The cherries sold fresh in most markets are sweet cherries — they have a thick, rich, almost plumlike texture and sweet taste. If you like your cherries cooked, then you have probably eaten tart cherries, which are juicier and slightly sour.
About This Plant
Tart cherries thrive in zones 4 to 6, sweet cherries in zones 5 to 7. Tart cherries are self-fertile, while sweet cherries need a compatible variety for cross-pollination. Choose sweet cherry varieties that are especially adapted to your climate and resistant to the major diseases in your area. Standard-size trees start bearing in about their fourth year, dwarf trees in about their third year. One mature, standard-size tart or sweet cherry tree will produce 30 to 50 quarts of cherries each year; a dwarf tree, about 10 to 15 quarts.
Choose a sunny site with good air circulation and deep, well-drained soil. Avoid low areas or places surrounded by buildings or shade trees, where cold air settles.
Plant cherry trees in early spring. Set bare-root trees atop a small mound of soil in the center of the planting hole, and spread the roots down and away without unduly bending them. Identify original planting depth by finding color change from dark to light as you move down the trunk towards the roots. If the tree is grafted, position the inside of the curve of the graft union away from the afternoon sun.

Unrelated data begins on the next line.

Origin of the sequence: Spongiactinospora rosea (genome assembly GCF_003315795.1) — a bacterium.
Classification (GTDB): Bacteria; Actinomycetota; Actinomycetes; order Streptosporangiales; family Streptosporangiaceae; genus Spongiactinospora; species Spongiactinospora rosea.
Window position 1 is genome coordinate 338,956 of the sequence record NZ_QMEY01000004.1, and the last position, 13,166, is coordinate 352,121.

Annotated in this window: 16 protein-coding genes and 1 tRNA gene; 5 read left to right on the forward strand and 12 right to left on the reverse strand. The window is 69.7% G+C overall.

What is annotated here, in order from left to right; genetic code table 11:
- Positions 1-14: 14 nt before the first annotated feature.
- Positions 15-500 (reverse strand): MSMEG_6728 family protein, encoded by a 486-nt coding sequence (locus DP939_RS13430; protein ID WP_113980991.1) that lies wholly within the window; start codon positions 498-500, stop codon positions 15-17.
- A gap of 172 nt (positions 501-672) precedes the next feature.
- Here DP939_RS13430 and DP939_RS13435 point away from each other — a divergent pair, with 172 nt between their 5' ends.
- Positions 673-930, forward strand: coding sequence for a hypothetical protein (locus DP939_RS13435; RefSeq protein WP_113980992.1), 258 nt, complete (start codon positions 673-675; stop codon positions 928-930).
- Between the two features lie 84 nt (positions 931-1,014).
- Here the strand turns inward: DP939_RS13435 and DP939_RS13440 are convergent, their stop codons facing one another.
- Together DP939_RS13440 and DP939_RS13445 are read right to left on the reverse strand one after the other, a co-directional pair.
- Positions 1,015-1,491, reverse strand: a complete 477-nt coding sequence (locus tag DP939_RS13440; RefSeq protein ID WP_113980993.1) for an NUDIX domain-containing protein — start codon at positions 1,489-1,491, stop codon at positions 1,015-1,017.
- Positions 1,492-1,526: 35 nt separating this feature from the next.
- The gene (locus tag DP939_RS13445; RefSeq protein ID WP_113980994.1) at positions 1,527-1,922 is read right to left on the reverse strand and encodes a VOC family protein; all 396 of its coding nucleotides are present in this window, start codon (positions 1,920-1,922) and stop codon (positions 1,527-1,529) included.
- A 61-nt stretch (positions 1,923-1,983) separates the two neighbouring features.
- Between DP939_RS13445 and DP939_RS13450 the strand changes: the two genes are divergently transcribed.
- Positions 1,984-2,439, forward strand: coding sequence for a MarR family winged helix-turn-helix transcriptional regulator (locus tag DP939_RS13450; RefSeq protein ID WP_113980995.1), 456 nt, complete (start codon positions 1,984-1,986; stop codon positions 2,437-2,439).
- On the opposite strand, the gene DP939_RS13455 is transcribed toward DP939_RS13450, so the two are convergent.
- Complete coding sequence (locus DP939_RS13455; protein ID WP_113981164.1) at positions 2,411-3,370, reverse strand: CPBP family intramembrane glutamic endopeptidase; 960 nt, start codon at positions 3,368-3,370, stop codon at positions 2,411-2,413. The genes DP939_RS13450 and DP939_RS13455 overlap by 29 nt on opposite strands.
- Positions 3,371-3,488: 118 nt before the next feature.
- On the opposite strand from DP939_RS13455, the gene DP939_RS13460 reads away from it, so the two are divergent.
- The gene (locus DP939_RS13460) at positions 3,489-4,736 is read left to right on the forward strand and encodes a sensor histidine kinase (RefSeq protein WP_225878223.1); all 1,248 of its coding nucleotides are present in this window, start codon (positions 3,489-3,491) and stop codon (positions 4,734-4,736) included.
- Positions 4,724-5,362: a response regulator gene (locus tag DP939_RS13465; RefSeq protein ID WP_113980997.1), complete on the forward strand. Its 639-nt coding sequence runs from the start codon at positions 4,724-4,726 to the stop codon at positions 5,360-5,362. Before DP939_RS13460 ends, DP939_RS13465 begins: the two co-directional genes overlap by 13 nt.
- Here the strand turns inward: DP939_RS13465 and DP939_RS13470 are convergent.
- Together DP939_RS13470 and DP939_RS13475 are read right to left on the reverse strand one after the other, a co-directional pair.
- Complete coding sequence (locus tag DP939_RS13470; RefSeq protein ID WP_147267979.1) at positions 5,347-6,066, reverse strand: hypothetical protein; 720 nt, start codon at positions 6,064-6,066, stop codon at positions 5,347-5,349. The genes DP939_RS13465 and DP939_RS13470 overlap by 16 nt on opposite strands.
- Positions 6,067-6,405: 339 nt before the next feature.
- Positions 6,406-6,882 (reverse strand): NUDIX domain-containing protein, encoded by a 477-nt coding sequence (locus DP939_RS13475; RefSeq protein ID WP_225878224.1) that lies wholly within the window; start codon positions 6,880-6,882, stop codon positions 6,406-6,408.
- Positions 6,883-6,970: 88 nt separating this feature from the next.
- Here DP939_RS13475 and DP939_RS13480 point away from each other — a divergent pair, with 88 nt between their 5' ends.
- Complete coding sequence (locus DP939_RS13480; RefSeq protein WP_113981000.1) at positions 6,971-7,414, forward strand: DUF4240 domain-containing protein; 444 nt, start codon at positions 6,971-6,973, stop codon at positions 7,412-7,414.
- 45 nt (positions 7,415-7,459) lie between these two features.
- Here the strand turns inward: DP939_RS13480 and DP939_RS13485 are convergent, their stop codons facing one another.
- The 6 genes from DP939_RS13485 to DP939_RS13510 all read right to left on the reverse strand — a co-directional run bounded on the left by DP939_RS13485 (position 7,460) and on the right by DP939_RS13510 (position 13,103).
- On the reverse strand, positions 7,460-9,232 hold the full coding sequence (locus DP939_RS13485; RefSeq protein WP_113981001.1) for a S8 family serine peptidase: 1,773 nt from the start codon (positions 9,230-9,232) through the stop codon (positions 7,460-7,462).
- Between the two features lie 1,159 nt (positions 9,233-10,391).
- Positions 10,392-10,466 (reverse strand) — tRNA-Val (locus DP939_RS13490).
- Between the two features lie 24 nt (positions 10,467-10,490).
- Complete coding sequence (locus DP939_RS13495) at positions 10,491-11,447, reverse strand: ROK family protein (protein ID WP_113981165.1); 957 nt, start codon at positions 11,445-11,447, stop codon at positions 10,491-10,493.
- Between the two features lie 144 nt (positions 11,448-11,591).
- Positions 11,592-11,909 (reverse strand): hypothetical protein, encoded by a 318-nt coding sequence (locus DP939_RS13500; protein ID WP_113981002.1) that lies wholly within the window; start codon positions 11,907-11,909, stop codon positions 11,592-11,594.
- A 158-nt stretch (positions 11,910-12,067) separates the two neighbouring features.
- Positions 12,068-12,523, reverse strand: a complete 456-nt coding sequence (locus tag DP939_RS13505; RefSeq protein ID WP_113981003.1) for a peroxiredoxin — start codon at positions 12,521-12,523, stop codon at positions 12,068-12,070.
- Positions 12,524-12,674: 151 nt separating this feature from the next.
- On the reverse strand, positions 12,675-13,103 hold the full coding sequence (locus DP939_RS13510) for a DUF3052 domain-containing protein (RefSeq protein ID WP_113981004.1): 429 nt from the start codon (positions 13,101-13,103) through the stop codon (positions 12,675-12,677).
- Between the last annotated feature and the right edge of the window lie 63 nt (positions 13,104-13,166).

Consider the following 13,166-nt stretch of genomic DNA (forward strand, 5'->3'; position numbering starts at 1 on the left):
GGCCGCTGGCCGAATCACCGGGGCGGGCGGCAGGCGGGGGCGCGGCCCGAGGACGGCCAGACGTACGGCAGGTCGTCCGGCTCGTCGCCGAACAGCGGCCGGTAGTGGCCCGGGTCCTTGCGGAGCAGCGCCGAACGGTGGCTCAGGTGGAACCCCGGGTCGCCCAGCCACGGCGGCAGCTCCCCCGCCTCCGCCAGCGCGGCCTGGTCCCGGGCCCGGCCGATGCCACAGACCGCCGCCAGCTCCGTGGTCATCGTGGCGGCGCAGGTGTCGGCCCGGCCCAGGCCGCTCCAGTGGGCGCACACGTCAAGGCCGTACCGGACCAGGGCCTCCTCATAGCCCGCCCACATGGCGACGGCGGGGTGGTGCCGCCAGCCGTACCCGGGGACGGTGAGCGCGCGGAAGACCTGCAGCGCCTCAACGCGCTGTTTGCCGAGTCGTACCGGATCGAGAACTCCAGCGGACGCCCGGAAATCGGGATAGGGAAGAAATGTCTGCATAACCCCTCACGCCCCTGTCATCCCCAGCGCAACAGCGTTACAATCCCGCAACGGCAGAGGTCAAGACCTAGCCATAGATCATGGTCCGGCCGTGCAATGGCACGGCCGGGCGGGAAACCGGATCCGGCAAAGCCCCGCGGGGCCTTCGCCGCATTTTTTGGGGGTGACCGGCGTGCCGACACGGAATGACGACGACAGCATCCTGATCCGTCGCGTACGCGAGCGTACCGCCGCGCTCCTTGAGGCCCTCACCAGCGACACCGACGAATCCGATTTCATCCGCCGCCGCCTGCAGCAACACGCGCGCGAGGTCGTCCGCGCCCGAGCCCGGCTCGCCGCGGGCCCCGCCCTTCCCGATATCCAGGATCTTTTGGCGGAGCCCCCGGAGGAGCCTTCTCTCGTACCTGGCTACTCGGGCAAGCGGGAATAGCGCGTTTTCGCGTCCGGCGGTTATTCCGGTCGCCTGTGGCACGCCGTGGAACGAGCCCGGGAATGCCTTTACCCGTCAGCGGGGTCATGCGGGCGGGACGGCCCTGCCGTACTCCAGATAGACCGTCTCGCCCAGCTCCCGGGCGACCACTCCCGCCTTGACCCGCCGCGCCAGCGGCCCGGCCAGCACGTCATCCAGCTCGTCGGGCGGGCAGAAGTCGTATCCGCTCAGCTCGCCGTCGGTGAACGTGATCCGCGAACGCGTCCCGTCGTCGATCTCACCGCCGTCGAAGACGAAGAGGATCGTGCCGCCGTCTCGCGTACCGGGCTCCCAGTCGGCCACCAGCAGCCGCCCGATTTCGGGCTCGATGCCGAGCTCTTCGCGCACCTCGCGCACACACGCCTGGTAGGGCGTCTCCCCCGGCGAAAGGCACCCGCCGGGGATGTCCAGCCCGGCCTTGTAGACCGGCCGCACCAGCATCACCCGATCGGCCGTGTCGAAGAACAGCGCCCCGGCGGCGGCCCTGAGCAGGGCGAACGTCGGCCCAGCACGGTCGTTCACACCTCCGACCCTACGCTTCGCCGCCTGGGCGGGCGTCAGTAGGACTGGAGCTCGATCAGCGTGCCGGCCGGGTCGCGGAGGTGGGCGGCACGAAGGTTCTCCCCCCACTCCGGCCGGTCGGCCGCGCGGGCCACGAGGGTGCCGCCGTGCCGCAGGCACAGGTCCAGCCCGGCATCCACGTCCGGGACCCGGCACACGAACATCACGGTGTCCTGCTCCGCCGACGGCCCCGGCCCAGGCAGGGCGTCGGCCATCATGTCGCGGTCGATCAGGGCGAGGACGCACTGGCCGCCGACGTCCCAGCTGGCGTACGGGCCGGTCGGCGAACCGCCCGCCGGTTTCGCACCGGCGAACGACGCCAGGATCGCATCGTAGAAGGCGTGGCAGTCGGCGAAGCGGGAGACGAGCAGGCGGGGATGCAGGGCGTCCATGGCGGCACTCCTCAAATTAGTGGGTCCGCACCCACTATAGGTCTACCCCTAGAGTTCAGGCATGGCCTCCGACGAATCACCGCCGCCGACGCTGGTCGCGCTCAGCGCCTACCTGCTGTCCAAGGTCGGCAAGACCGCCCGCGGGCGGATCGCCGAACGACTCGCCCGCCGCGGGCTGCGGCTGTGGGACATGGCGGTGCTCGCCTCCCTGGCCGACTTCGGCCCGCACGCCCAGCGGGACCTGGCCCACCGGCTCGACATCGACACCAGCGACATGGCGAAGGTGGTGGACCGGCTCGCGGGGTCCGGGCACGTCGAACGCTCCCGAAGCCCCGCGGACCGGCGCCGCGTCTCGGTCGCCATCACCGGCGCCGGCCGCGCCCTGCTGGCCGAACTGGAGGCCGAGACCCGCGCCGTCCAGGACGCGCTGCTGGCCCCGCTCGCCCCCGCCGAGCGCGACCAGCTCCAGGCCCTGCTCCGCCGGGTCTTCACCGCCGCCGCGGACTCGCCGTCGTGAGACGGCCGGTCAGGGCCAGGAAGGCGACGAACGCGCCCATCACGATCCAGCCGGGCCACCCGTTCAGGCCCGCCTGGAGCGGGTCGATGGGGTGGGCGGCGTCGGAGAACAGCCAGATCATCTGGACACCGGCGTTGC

For container-grown trees, remove the plant from its pot and eliminate circling roots by laying the root ball on its side and cutting through the roots with shears. Don’t cover the top of the root-ball with backfill because it could prevent water from entering.
Space sweet cherries on standard rootstocks 35 to 40 feet apart; dwarfs, 5 to 10 feet apart. Space tart cherries on standard root stocks 20 to 25 feet apart; dwarfs, 8 to 10 feet apart. Set trees on standard rootstocks with the graft union a few inches below the soil level. Set trees on Colt dwarfing rootstock with the graft union several inches above the soil level.
Train dwarf tart cherry trees to a central leader. Train semi-dwarf or standard-size cherry trees to a modified leader. Prune trees every year in late winter to encourage the growth of new fruiting wood. Don’t prune in the fall. Fertilize each spring until trees start to bear, then fertilize only after harvest each season. Cherries are susceptible to a number of different disease and insect pests, depending on region. Contact your cooperative extension office for information on managing pests in your area.
The sugar content of cherries rises dramatically in the last few days of ripening, so wait until they turn fully red, black, or yellow (depending on the variety) before harvesting. Harvest as the cherries ripen over the course of about a week. Pick the cherries with the stems attached, being careful not to tear off the fruit spur that will produce fruit year after year.